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Is it okay to say "neither me"?

59 replies

WillyNilly00 · 15/11/2019 13:33

So I say neither me and a new colleague keeps correcting me, apparently it's "neither I" or "me neither".

I've tried to google but still unsure, maybe it's just a colloquialism? I'm from the Midlands if that helps.

For context:
Person 1: It's raining and I don't have an umbrella
Person 2: No, neither me

Am I unreasonable to use the phrase "neither me"

OP posts:

Am I being unreasonable?

266 votes. Final results.

You are being unreasonable
You are NOT being unreasonable
StartingAgainID · 15/11/2019 13:34

See....... i'd have replied 'me neither'. Wouldn't have used your way round.

BathTangle · 15/11/2019 13:35

It's "me neither" or "neither have/do I"

CendrillonSings · 15/11/2019 13:35

Nor [do] I.

Justasconfusedwithnumber2 · 15/11/2019 13:35

It's me neither

Wolfiefan · 15/11/2019 13:35

I’d say me neither.

Spidey66 · 15/11/2019 13:35

I'd say 'me neither' too

GeorgieTheGorgeousGoat · 15/11/2019 13:35


lyralalala · 15/11/2019 13:36

It's not a phrase I've heard tbh, but I think it's pretty rude to continually correct a colleague on how they speak

AnchorDownDeepBreath · 15/11/2019 13:36

I'm Midlands too... I've never heard "neither me". It doesn't seem grammatically correct. I'd always use "me neither".

That said, it's clear what you meant so they should probably stop correcting you if they've done it before.

Ponoka7 · 15/11/2019 13:38

Yep, it's me neither. Or in your example it could be 'neither have I'.

Do your parents say it your way round?

I don't think you should correct other adults, though.

DontBuyANewMumCashmere · 15/11/2019 13:38

Sounds weird. I'd still understand it, but it sounds as though English is your second language and you haven't got all the sayings right Smile

Doyoumind · 15/11/2019 13:38

Never heard it said that way in my life and I've lived in several parts of England.

I would say 'Nor do I' or 'Me neither'.

Thestrangestthing · 15/11/2019 13:39

You've got 2 threads on this, your way is wrong.

merryhouse · 15/11/2019 13:40

Neither me sounds very odd to my ears. Growing up (in Leicestershire) I'd have said "nor me". "Me neither" wormed its way into my consciousness later (I can be certain about this because I'm thinking of it as nee-ther not nye-ther and I didn't ever say neether myself).

"Neither I" is just ridiculous. You might say "neither do I" but then that's moved out of idiom and onto complete sentences.

As to which is grammatically correct: probably "nor I" (that's what usually ends up in books).

Cornettoninja · 15/11/2019 13:41

I’m from the West Midlands and never heard your way round. It does sound grating because I think it’s wrong. A bit like ‘Fred learnt me how to read’.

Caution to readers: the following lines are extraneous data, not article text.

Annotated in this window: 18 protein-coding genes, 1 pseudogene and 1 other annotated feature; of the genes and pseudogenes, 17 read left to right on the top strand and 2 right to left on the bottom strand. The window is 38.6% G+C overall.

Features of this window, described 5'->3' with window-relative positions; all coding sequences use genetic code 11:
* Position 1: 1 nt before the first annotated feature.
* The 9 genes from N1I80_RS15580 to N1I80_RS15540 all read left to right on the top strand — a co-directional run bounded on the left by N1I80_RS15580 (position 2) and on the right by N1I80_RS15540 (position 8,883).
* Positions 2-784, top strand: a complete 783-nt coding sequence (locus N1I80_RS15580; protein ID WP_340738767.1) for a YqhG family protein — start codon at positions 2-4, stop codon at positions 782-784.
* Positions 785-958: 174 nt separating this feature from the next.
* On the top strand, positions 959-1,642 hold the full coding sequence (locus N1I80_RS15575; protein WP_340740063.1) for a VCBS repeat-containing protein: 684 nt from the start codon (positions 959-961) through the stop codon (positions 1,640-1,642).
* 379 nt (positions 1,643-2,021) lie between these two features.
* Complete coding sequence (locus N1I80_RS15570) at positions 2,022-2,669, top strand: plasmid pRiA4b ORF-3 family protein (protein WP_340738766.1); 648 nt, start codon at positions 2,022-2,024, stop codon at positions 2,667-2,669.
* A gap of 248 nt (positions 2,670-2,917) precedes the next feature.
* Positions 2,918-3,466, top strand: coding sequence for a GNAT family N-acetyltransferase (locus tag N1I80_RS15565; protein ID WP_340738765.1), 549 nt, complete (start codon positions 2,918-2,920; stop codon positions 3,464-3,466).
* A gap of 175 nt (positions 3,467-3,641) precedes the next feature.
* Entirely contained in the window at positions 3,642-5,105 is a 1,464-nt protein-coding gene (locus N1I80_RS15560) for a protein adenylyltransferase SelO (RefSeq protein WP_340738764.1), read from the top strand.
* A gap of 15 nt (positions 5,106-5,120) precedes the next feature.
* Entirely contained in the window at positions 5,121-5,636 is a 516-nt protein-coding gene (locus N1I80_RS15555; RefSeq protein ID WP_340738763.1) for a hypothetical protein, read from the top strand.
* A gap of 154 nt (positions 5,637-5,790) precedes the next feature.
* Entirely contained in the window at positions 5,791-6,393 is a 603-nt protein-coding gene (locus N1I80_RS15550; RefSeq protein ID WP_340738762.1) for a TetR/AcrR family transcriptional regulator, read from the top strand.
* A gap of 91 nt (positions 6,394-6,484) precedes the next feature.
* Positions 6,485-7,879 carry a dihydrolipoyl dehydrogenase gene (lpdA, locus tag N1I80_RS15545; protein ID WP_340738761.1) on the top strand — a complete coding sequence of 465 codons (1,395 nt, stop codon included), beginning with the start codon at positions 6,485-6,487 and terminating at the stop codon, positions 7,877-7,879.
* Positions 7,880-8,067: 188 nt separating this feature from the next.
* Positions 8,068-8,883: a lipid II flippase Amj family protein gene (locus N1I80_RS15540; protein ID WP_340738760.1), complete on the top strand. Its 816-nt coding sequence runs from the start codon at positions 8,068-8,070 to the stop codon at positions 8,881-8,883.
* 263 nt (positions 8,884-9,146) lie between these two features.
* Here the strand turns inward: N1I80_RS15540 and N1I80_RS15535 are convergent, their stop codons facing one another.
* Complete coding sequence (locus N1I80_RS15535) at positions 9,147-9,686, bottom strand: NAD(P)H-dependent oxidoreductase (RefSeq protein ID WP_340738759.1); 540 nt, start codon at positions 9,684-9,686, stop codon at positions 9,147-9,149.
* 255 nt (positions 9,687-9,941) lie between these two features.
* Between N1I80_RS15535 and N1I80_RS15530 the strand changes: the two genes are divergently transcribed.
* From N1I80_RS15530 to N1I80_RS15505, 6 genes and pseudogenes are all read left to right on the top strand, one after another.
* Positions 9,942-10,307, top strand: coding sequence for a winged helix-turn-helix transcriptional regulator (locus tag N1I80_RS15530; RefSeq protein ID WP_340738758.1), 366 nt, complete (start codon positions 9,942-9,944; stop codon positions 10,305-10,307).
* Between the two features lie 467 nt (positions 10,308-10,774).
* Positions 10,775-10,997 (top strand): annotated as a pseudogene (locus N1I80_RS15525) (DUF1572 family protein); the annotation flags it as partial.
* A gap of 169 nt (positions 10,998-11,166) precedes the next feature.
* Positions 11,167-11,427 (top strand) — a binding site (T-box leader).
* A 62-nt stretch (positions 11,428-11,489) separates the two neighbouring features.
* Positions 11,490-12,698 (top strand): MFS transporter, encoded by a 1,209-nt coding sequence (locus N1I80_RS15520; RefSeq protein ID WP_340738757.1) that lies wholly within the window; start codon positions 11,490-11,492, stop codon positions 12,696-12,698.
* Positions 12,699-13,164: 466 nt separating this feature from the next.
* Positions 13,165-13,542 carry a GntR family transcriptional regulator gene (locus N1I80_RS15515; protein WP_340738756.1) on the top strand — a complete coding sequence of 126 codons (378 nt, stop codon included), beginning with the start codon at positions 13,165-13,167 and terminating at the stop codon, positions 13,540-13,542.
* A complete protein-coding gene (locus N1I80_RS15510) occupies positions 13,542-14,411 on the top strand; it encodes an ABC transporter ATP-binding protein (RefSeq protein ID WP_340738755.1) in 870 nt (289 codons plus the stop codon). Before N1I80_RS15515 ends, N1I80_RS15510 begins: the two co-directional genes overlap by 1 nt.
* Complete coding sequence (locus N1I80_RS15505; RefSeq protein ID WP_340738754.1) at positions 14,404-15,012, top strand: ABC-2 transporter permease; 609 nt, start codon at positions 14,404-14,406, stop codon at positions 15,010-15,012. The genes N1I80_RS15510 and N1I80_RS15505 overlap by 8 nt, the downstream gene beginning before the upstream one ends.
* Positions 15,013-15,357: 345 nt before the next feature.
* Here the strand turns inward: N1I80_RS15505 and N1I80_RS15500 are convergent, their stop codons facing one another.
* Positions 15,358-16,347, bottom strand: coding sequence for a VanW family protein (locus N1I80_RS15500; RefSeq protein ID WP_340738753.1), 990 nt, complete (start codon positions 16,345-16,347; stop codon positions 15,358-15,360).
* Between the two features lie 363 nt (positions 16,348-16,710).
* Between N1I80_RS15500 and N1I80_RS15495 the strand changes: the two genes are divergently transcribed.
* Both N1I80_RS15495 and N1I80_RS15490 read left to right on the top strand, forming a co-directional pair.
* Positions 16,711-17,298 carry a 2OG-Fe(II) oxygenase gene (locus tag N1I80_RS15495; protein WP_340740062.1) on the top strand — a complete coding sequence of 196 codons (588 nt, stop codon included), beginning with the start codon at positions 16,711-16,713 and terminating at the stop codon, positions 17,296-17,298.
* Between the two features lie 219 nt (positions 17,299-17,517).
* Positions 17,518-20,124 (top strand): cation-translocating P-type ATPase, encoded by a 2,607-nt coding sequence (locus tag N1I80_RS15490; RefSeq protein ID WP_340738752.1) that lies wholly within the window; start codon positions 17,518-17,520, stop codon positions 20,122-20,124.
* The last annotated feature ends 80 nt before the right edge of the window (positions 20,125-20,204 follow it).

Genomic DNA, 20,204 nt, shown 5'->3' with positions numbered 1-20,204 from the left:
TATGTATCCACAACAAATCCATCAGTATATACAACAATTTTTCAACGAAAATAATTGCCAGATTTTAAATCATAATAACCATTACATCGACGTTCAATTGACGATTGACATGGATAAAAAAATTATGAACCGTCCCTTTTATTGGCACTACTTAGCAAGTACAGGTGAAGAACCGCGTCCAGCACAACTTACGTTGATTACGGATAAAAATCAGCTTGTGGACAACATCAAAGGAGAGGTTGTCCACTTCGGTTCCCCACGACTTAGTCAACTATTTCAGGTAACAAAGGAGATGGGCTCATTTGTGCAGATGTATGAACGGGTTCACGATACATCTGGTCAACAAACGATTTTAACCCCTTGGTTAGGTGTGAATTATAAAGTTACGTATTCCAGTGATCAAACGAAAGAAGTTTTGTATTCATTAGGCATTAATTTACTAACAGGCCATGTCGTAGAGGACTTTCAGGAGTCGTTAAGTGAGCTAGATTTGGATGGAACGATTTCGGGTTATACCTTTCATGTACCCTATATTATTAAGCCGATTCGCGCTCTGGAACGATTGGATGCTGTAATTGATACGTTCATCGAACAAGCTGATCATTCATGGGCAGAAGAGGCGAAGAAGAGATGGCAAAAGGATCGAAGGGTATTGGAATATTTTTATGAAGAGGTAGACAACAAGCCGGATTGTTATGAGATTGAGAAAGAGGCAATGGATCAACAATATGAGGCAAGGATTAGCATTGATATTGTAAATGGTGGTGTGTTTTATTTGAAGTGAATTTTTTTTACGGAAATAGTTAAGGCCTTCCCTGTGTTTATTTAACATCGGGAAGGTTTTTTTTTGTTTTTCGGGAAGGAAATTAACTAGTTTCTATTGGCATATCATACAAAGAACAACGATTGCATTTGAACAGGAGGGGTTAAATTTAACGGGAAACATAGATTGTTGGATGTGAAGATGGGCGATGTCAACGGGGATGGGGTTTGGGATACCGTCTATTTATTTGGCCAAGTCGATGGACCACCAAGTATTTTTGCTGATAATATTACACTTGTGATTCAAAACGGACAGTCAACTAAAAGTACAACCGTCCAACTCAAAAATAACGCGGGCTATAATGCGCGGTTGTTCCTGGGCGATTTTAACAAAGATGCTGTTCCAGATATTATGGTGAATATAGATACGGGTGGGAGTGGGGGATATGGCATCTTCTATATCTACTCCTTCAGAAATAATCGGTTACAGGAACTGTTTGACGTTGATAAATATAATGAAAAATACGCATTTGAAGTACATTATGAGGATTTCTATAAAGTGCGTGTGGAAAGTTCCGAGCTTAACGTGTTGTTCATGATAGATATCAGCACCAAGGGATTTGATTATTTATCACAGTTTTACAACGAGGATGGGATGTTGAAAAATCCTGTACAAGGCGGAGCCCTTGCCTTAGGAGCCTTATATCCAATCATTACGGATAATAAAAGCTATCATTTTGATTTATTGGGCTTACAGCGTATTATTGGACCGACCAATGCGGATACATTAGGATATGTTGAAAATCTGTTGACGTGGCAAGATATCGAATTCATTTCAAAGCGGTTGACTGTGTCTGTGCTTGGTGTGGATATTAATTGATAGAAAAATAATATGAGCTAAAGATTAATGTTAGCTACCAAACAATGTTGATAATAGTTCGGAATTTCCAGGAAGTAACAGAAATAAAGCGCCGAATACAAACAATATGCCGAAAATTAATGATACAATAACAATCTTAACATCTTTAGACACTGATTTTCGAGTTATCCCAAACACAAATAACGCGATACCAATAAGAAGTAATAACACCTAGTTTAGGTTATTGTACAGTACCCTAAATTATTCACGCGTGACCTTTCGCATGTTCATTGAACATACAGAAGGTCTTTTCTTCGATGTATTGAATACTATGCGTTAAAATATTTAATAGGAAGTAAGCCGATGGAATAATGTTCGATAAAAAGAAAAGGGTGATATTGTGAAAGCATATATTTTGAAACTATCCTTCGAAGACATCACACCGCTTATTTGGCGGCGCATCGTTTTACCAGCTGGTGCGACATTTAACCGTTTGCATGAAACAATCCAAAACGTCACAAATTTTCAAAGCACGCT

That said, I think it’s okay to correct once, kindly and discreetly, but not to go on about it. How often do you say it for it to be an issue? Is it an important for your role to be grammatically correct?

CountFosco · 15/11/2019 13:48

I'm Scottish and have never heard neither me. However, having experienced people being very rude to me when I use phrases they don't know (outwith being the classic example) I think it's always best to assume someone is using a dialect phrase and so you shouldn't 'correct' an adult's spoken language.

daisyjgrey · 15/11/2019 13:58

The very notion of someone saying 'neither me' when it is quite clearly 'me neither' makes my brain hurt.

WillyNilly00 · 15/11/2019 14:05

@39Thestrangestthing I'm aware there are two threads. The first didn't have voting so I pressed back and changed it, not realising this would result in there being two, I have asked for it to be removed though.

Thanks everyone, seems I am wrong but at 35 I've never been corrected before! I will try to wean it out of my vocabulary Blush

OP posts:
WillyNilly00 · 15/11/2019 14:06

Also yes she is rude in other ways, in most ways and loves correcting other people too.

OP posts:
fedup21 · 15/11/2019 14:08

I’m with your colleague

BlackCatSleeping · 15/11/2019 14:15

I’m also from the Midlands and have never heard “Neither me” before. It just sounds weird. I said to an American friend “I feel bad about that” and she corrected me to “badly”. I thought it was funny.

Dahlietta · 15/11/2019 14:26

I've never heard neither me. I wouldn't say 'neither I' though. I would say 'me neither' or 'nor I'. I don't see it's grammatically incorrect - it's just a word order convention thing and your way is not the convention.

Allinadaystwerk · 15/11/2019 14:32

I've only heard and used neither me as part of Caribbean accent or patois, usually pronounced 'needa me' but otherwise I'd say me neither

BossAssBitch · 15/11/2019 14:33

YABU and 'neither I' is also grammatically incorrect.

You haven't been corrected before because you would have to be a massive arsehole to correct a person's grammar (to their face). It's ok to do so anonymously tho Grin

User3421090989098 · 15/11/2019 14:35

I had to read it a few times as I have never heard neither me. It sounds incorrect. I would say me neither.

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